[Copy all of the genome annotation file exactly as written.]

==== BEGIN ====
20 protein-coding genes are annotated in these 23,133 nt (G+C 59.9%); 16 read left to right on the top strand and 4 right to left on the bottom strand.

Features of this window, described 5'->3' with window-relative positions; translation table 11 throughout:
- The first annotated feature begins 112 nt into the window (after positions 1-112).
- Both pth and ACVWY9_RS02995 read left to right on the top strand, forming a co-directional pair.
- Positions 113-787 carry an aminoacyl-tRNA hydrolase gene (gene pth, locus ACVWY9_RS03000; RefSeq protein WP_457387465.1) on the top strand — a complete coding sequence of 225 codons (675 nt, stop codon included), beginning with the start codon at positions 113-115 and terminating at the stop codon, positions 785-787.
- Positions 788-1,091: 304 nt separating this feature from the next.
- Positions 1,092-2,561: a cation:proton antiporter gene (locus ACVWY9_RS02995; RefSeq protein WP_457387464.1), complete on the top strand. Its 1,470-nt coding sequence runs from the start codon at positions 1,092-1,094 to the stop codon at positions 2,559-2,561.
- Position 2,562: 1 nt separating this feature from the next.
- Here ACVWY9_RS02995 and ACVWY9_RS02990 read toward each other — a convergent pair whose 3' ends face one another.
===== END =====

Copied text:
20 protein-coding genes are annotated in these 23,133 nt (G+C 59.9%); 16 read left to right on the top strand and 4 right to left on the bottom strand.

Features of this window, described 5'->3' with window-relative positions; translation table 11 throughout:
- The first annotated feature begins 112 nt into the window (after positions 1-112).
- Both pth and ACVWY9_RS02995 read left to right on the top strand, forming a co-directional pair.
- Positions 113-787 carry an aminoacyl-tRNA hydrolase gene (gene pth, locus ACVWY9_RS03000; RefSeq protein WP_457387465.1) on the top strand — a complete coding sequence of 225 codons (675 nt, stop codon included), beginning with the start codon at positions 113-115 and terminating at the stop codon, positions 785-787.
- Positions 788-1,091: 304 nt separating this feature from the next.
- Positions 1,092-2,561: a cation:proton antiporter gene (locus ACVWY9_RS02995; RefSeq protein WP_457387464.1), complete on the top strand. Its 1,470-nt coding sequence runs from the start codon at positions 1,092-1,094 to the stop codon at positions 2,559-2,561.
- Position 2,562: 1 nt separating this feature from the next.
- Here ACVWY9_RS02995 and ACVWY9_RS02990 read toward each other — a convergent pair whose 3' ends face one another.